All of us sniveling serfs tend to think celebrities have it made simply because they’re famous. But money and recognition are a poor substitute for health and stability. Few people illustrate that better than former NBA player Lamar Odom.
The son of a drug addicted father and a mother who died when he was 12, Odom has been haunted by tragedy his entire life. At 27 his son died of SIDS. Five years later he was riding in a car that killed a 15-year-old kid. Just this summer he lost one friend to a drug-related skin infection weeks before losing another friend to an overdose. And he's made it through many personal setbacks: He allegedly overcame a crack cocaine addiction and being drafted to the then-awful Clippers, to have a healthy 14-year NBA career and win two championship rings with the Lakers.
But despite his triumphs, the latest tragic turn in Odom's life came Tuesday when he was found unconscious at the Love Ranch, a legal brothel in Nevada. Odom is now hospitalized and in a coma, TMZ reports, and he's reportedly having "serious problems with his kidneys and lungs as well." Reports say "every drug imaginable" was found in the player's system.
NBA players are showing their support for Odom: Kobe Bryant reportedly left a preseason game early to rush to his bedside. Others tweeted in support:
The brothel's owner, Dennis Hof, says Odom was in good spirits when he arrived . He spent the weekend enjoying herbal Viagra and cognac while availing himself of the brothel's services, Hof says. But on Tuesday afternoon a couple of the women who work at the Love Ranch found Odom unresponsive in bed. They called 911 and were instructed to turn him over. “He started throwing up all kinds of stuff. Foaming, and throwing up all kinds of things,” Hof told a local Las Vegas news station.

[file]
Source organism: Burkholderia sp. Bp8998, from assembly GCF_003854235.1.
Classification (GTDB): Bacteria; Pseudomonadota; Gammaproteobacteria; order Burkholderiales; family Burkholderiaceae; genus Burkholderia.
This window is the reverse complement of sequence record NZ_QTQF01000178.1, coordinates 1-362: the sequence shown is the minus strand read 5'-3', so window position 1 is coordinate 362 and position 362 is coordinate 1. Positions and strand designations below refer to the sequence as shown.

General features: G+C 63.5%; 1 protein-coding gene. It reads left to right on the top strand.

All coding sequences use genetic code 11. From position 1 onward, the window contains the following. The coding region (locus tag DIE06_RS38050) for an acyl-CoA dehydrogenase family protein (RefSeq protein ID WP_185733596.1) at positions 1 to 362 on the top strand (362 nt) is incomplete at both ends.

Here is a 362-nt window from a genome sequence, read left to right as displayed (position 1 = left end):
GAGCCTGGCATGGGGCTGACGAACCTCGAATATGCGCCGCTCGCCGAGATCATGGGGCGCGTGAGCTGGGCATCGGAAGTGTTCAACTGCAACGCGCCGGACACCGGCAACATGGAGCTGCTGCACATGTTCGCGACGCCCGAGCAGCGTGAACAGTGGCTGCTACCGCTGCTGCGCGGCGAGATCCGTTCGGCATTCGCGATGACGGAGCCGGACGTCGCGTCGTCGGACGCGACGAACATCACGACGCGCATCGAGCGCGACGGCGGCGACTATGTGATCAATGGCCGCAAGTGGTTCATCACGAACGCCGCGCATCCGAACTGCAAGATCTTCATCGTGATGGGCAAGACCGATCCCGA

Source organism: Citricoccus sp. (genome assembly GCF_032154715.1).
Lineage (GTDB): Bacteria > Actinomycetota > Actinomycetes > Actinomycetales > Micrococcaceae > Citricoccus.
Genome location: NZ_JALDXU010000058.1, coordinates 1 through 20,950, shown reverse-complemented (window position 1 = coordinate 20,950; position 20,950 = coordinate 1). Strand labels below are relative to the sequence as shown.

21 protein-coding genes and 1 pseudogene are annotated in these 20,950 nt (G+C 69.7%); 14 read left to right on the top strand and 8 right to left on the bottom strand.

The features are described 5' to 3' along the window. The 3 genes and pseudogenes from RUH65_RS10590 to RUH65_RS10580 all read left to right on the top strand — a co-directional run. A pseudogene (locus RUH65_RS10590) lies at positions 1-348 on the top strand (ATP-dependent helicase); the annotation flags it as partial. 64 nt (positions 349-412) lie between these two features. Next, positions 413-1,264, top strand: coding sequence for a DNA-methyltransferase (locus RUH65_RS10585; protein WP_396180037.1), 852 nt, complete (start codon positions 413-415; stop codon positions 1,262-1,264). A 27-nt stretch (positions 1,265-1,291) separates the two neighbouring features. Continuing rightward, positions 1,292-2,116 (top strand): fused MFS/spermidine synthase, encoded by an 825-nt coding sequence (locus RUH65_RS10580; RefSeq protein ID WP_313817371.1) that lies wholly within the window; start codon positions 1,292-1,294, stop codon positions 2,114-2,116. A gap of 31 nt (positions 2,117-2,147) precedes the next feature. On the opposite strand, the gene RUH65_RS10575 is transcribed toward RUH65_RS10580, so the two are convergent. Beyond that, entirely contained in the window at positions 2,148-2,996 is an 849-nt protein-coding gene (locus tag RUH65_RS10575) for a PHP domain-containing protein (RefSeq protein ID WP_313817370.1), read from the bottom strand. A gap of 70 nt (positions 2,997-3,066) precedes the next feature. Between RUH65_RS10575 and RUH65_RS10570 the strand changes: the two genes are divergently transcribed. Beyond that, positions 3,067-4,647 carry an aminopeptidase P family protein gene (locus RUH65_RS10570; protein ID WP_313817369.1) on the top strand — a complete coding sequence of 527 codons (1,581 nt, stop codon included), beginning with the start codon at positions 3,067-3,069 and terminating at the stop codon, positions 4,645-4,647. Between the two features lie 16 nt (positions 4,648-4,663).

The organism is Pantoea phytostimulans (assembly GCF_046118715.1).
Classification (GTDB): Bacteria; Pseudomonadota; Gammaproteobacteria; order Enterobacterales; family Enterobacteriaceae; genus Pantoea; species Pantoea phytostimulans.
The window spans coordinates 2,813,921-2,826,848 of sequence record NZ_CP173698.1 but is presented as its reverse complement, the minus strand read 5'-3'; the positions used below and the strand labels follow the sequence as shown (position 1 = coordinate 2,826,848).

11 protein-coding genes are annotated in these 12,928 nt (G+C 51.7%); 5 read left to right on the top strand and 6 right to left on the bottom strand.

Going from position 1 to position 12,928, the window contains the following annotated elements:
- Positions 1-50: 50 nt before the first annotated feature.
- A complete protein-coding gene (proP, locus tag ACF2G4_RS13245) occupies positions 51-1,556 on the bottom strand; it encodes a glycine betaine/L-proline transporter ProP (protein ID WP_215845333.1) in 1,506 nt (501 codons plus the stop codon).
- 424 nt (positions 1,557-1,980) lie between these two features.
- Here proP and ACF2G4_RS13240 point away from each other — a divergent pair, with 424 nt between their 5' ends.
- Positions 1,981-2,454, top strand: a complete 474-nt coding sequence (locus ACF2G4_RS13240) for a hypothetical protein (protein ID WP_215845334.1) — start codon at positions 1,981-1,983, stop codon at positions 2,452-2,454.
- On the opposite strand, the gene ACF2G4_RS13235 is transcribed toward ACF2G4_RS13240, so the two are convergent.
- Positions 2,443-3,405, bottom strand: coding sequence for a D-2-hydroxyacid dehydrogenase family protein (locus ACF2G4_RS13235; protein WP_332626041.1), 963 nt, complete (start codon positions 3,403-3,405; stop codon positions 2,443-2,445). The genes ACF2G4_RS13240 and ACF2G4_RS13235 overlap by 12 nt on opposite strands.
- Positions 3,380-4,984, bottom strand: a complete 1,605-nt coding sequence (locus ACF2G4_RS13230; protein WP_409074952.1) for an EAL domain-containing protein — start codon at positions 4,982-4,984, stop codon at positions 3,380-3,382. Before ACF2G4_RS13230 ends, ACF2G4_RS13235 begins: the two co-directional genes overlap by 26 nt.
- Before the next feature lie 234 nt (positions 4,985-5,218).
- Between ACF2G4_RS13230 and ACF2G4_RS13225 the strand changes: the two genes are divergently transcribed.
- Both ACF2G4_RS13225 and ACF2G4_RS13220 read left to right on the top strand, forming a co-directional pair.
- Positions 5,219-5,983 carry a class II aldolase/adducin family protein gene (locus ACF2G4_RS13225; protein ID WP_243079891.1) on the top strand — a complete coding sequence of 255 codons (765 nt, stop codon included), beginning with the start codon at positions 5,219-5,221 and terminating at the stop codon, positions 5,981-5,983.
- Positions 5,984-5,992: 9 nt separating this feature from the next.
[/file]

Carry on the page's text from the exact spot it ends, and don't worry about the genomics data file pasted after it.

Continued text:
As if all this wasn't depressing enough, Odom's trainer told TMZ that the two time NBA champ was preparing for a comeback. He's dropped 35 pounds and even spoken to the Knicks about returning to the league. At only 35, he's still younger than vets like Dirk, KG and Kobe. It's not hard to imagine a 6'10" former sixth man of the year finding a spot on an NBA bench.
One thing is is clear: Odom is a survivor. He survived a tumultuous childhood and teenage years as a basketball prodigy that everyone wanted a piece of. Through it all, he remained one of the most humble, affable guys in the NBA. He may have lived tragedy, but it didn't define him.
We're hoping for the best for you, Lamar. Remember, you survived a marriage to a Kardashian — and if you can survive that, you can survive anything.
Photos by Andrew D. Bernstein / Getty Images